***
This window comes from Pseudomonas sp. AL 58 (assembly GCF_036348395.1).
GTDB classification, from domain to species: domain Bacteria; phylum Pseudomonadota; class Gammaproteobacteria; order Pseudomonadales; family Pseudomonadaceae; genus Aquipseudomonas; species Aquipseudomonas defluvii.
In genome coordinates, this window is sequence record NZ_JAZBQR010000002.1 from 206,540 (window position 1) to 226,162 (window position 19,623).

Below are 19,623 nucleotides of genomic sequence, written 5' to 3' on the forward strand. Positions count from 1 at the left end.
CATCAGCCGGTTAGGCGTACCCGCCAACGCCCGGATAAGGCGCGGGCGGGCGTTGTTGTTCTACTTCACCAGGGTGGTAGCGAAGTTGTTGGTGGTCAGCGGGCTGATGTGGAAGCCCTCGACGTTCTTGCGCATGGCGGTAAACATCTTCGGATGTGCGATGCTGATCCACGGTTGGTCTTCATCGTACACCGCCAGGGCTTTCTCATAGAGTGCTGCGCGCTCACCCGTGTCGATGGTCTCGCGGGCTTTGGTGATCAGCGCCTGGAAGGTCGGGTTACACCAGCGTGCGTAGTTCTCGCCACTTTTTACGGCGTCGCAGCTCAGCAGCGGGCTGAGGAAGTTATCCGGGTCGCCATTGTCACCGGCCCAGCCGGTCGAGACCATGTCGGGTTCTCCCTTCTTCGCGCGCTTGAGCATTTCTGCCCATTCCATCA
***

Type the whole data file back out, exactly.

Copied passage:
This window comes from Pseudomonas sp. AL 58 (assembly GCF_036348395.1).
GTDB classification, from domain to species: domain Bacteria; phylum Pseudomonadota; class Gammaproteobacteria; order Pseudomonadales; family Pseudomonadaceae; genus Aquipseudomonas; species Aquipseudomonas defluvii.
In genome coordinates, this window is sequence record NZ_JAZBQR010000002.1 from 206,540 (window position 1) to 226,162 (window position 19,623).

Below are 19,623 nucleotides of genomic sequence, written 5' to 3' on the forward strand. Positions count from 1 at the left end.
CATCAGCCGGTTAGGCGTACCCGCCAACGCCCGGATAAGGCGCGGGCGGGCGTTGTTGTTCTACTTCACCAGGGTGGTAGCGAAGTTGTTGGTGGTCAGCGGGCTGATGTGGAAGCCCTCGACGTTCTTGCGCATGGCGGTAAACATCTTCGGATGTGCGATGCTGATCCACGGTTGGTCTTCATCGTACACCGCCAGGGCTTTCTCATAGAGTGCTGCGCGCTCACCCGTGTCGATGGTCTCGCGGGCTTTGGTGATCAGCGCCTGGAAGGTCGGGTTACACCAGCGTGCGTAGTTCTCGCCACTTTTTACGGCGTCGCAGCTCAGCAGCGGGCTGAGGAAGTTATCCGGGTCGCCATTGTCACCGGCCCAGCCGGTCGAGACCATGTCGGGTTCTCCCTTCTTCGCGCGCTTGAGCATTTCTGCCCATTCCATCA